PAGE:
Even in the wake of a government shutdown, the U.S. manufacturing industry continues to expand. September was the fourth consecutive month of growth in the manufacturing sector, according to the Institute of Supply Management (ISM), with the ISM's leading index reaching 56.2 percent.
September's Purchasing Manager's Index (PMI) was the highest of the year, representing a 0.5 percent increase over August's level of 55.7 percent. A PMI reading above 50 percent indicates that the manufacturing economy is expanding; below 50 percent indicates that it is contracting. Nearly all other monthly ISM indexes grew in September, with the exception of new orders, which decreased slightly from the prior month to 60.5 percent.
"New orders did decline, but that was from a high of more than 63 percent," said Bradley J. Holcomb, chair of the Institute for Supply Management Manufacturing Business Survey Committee. "Even though that index registered a decrease, it is still growing, albeit at a slightly slower rate. In fact, we've had back-to-back new order numbers above 60, and that hasn't happened since 2011."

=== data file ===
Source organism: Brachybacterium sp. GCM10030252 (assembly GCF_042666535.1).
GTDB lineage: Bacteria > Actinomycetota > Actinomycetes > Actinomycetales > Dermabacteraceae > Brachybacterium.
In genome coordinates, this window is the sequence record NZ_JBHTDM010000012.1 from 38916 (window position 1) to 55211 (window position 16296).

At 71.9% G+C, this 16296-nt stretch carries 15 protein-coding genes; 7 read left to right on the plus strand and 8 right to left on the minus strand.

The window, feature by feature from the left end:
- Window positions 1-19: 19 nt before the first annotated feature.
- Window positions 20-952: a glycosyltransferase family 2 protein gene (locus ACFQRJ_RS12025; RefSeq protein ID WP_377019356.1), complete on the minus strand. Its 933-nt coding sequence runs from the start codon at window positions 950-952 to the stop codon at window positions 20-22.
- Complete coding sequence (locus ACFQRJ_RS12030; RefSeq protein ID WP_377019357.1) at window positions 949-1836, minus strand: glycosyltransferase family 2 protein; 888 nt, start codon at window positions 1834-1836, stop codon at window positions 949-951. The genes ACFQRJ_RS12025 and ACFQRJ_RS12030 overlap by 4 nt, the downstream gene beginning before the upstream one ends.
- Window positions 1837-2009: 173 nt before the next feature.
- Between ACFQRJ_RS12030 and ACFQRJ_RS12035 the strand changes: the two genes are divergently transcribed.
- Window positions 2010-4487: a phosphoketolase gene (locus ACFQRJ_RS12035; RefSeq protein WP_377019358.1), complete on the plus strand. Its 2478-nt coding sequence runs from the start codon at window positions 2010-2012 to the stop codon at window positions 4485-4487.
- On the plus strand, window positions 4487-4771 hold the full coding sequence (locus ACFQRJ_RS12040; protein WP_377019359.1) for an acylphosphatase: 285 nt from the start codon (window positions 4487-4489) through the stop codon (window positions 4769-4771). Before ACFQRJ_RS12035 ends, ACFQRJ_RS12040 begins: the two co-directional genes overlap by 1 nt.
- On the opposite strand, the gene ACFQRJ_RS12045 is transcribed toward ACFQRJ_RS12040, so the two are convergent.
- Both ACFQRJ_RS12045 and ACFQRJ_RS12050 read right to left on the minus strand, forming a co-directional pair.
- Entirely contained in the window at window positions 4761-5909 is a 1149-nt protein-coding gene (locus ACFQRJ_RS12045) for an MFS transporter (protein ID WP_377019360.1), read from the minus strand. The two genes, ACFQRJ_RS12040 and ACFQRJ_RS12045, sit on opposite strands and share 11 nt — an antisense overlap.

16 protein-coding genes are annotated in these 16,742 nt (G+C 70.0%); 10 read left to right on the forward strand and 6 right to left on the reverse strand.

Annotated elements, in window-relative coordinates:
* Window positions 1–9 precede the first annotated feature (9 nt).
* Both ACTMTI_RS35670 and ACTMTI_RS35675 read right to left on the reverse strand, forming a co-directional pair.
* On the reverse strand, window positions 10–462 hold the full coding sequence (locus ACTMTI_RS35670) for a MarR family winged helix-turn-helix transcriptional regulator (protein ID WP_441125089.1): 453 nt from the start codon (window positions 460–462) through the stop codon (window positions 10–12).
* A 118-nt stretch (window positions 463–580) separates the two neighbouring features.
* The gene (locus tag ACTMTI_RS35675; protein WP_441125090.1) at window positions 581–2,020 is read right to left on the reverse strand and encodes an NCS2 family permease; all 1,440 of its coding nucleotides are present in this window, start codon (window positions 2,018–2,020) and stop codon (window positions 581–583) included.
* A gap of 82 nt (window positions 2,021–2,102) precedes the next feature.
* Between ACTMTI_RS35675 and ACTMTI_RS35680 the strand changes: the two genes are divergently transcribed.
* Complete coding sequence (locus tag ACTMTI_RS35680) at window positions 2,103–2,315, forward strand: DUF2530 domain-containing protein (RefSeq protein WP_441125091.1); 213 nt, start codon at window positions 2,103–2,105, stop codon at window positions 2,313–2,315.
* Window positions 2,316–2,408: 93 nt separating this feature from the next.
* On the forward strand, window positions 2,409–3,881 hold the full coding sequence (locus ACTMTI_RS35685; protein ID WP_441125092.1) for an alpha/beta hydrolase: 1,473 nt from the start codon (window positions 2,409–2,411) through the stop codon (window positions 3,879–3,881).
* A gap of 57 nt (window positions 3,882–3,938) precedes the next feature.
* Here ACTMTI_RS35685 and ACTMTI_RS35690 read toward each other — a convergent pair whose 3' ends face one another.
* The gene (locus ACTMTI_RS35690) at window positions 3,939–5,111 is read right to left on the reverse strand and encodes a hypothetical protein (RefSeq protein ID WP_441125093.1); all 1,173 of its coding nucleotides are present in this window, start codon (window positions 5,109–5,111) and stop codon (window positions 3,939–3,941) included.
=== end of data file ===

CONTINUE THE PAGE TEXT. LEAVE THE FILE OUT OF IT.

The ISM's September employment index also reached a new high, registering 55.4 percent from the August level of 53.3 percent. This isn't just seasonal hiring, Holcomb explains: the ISM adjusts most of its indexes for seasonality.
"All things considered—such as the production numbers remaining strong—we see this as an indication of continued good, solid growth," Holcomb said. The ISM's production index for September reached 62.6 percent, an increase of 0.2 percentage points from August.
The September data bodes well for the rest of the year, Holcomb added. "The average PMI for the third quarter is 55.8, and that compares with an average of 51.5 in the first half of the year—that's more than four points above the first half," he said.
Additionally, comments from the ISM's panel of supply executives were generally positive and optimistic about increasing demand and improving business conditions. The panel has not commented on the effects of a government shutdown, and Holcomb points out sequestration—which has limited U.S. government spending since March— hasn't had a widespread impact across manufacturing industries.
Of the 18 manufacturing industries tracked by the ISM, 11 reported growth in September in the following order: electrical equipment, appliances and components; food, beverage and tobacco products; furniture and related products; petroleum and coal products; fabricated metal products; paper products; printing and related support activities; transportation equipment; computer and electronic products; machinery; and plastics and rubber products.
The six industries reporting contraction in September—listed in order—were: apparel, leather and allied products; primary metals; textile mills; nonmetallic mineral products; miscellaneous manufacturing; and chemical products.